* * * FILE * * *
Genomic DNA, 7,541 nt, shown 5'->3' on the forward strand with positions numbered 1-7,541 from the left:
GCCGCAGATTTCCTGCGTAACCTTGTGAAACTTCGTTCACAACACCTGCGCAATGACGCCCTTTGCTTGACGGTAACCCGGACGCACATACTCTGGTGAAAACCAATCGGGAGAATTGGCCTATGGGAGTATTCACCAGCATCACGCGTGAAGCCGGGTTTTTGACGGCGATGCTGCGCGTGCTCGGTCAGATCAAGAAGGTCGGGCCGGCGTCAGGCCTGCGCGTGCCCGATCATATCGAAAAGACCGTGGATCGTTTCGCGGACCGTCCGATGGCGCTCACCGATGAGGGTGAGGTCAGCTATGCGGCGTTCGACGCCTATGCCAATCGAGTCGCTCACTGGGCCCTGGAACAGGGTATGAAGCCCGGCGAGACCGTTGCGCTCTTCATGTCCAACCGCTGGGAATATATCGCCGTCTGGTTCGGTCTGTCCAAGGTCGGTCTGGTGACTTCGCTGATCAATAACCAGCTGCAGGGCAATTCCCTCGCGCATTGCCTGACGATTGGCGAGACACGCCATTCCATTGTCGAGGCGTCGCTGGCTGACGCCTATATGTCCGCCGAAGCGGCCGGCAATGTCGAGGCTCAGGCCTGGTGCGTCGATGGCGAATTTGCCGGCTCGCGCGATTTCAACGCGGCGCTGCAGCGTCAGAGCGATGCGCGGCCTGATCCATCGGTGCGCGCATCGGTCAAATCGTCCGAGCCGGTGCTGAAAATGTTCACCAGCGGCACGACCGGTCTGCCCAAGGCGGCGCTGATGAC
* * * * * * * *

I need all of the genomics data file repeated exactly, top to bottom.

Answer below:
Genomic DNA, 7,541 nt, shown 5'->3' on the forward strand with positions numbered 1-7,541 from the left:
GCCGCAGATTTCCTGCGTAACCTTGTGAAACTTCGTTCACAACACCTGCGCAATGACGCCCTTTGCTTGACGGTAACCCGGACGCACATACTCTGGTGAAAACCAATCGGGAGAATTGGCCTATGGGAGTATTCACCAGCATCACGCGTGAAGCCGGGTTTTTGACGGCGATGCTGCGCGTGCTCGGTCAGATCAAGAAGGTCGGGCCGGCGTCAGGCCTGCGCGTGCCCGATCATATCGAAAAGACCGTGGATCGTTTCGCGGACCGTCCGATGGCGCTCACCGATGAGGGTGAGGTCAGCTATGCGGCGTTCGACGCCTATGCCAATCGAGTCGCTCACTGGGCCCTGGAACAGGGTATGAAGCCCGGCGAGACCGTTGCGCTCTTCATGTCCAACCGCTGGGAATATATCGCCGTCTGGTTCGGTCTGTCCAAGGTCGGTCTGGTGACTTCGCTGATCAATAACCAGCTGCAGGGCAATTCCCTCGCGCATTGCCTGACGATTGGCGAGACACGCCATTCCATTGTCGAGGCGTCGCTGGCTGACGCCTATATGTCCGCCGAAGCGGCCGGCAATGTCGAGGCTCAGGCCTGGTGCGTCGATGGCGAATTTGCCGGCTCGCGCGATTTCAACGCGGCGCTGCAGCGTCAGAGCGATGCGCGGCCTGATCCATCGGTGCGCGCATCGGTCAAATCGTCCGAGCCGGTGCTGAAAATGTTCACCAGCGGCACGACCGGTCTGCCCAAGGCGGCGCTGATGAC